Many might think the final tasks terminally ill patients would set out to complete would be those of the typical bucket list (i.e. skydiving, traveling the world, getting to know an idol). But 17-year-old Eva McGauley’s final wishes are a bit different.
McGauley, who was diagnosed with rare nasopharyngeal cancer in 2015, wishes to devote her time to helping young people be more active in campaigning for issues they’re passionate about. For her, supporting sexual assault survivors was the issue closest to her heart.
In an effort to further this cause, McGauley founded a charity, Eva’s Wish, asking for help in “ending sexual violence and supporting survivors.” The idea for the foundation came to McGauley after spending five months in chemotherapy, and ultimately, after receiving the diagnosis that the cancer had spread and become terminal. Questions arose for the then-16-year-old concerning her bucket list. “It was just a spark at first,” McGauley said, “an idea existing purely in my subconscious.” But McGauley wanted to “change the world” and soon the ultimate goal for Eva’s Wish had surfaced – to give New Zealand an online messaging service for people affected by sexual violence.
So far, Eva’s Wish has raised over $56,000 for HELP: Auckland, the biggest service provider for sexual abuse survivors in New Zealand. McGauley praises the work HELP does for these survivors. “They’re there to hold your hand, tell you what to expect in the days and weeks to come,” she said, “and support you as you go through medical examinations, police interviews, and through the court system. HELP also works hard every day to end sexual violence.”
McGauley’s passion for fighting for the issues she believes in began early on in her life. On a detailed page on the Eva’s Wish website, McGauley describes the moment in which her determination to help change the world was first sparked. “It was the afternoon I went to my [high school] Feminist club for the first time,” she said. She had felt as if she’d just been “brought into a world of amazing, strong women and men who believed that what we thought and said had value. We also began to learn about some of the horrors of this world and I became determined to fix them.”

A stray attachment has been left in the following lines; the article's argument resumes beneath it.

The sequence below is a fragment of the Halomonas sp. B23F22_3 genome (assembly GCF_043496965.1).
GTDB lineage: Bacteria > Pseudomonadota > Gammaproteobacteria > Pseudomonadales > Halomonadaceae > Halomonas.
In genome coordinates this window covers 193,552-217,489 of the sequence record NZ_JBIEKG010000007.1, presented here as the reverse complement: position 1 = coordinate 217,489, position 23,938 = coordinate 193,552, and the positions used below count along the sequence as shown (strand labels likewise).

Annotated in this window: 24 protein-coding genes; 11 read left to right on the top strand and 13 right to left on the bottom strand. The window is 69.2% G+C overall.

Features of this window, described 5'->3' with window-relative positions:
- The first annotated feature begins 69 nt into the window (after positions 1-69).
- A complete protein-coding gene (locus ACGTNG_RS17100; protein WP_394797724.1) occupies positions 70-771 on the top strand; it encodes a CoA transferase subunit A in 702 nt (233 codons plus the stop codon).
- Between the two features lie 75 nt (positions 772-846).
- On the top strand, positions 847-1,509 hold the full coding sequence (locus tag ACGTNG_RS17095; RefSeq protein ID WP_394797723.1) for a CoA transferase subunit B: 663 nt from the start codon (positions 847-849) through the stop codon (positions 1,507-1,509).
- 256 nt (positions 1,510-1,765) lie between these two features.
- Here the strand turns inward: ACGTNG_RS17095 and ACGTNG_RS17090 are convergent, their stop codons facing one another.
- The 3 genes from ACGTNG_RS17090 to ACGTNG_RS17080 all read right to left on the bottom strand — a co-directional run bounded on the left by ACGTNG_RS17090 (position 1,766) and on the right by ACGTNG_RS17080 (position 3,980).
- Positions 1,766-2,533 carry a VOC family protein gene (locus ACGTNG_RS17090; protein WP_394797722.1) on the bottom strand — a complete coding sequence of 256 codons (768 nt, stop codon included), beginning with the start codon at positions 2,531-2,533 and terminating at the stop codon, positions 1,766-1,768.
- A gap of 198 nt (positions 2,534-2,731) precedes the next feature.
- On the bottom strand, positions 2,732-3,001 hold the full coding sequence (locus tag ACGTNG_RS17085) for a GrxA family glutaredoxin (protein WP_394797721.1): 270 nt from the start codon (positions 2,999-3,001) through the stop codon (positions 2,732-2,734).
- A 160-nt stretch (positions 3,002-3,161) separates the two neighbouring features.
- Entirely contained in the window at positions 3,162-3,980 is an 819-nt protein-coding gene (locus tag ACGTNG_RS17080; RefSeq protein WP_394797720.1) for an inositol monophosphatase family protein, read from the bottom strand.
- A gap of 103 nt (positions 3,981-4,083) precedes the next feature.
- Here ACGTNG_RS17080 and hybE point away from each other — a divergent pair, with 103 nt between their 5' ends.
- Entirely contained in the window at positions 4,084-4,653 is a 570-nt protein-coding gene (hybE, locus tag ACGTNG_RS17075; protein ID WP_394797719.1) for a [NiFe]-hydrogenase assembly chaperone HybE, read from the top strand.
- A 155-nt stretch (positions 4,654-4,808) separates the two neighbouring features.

“You might be wondering why someone so young is passionate about sexual violence,” said McGauley on her initial fundraising page, on the Spark Foundation’s fundraising site, Give A Little. “I’ve seen first-hand just how destructive sexual violence is. It breaks my heart to have to tell you that most of my friends have been sexually assaulted.”
The charity that McGauley started with her supportive family now has its own team and continues to grow, gaining followers on its social media sites and tracking the foundation’s progress and milestones on its official website.
McGauley’s contributions for this cause and Eva’s Wish have not gone unnoticed. The New Zealander teamed up with Lonely, a New Zealand-based design house that focuses on celebrating the “strength and individuality of women.” She is featured in its current journal series Lonely Girls. The journal series, which features unretouched, “candid portraits of inspiring women in their own spaces wearing Lonely, their way,” has also photographed major public figures like Lena Dunham and Jemima Kirke, according to Refinery29.
McGauley is also featured in the book 200 Women: Who Will Change the Way You See The World by Blackwell & Ruth, to be published in October of 2017. The book features over 200 original interviews and portraits, designed to be an “exhibition about equality,” as explained by the book’s publisher. McGauley was chosen because, as Geoff Blackwell of Blackwell & Ruth said, “Eva represents humanity at its best. Courage, generosity, kindness and selflessness.”
McGauley continues to inspire so many, fighting for causes she believes in so passionately, while simultaneously fighting cancer. “When you know your days are numbered, it really makes it clear what matters to you,” McGauley said. “Sure, I could pin my hopes on meeting my favorite actress, or traveling the world, but what I really want is to make a positive difference that will still be helping people’s lives after I am gone – to give more in life than than I have taken.”
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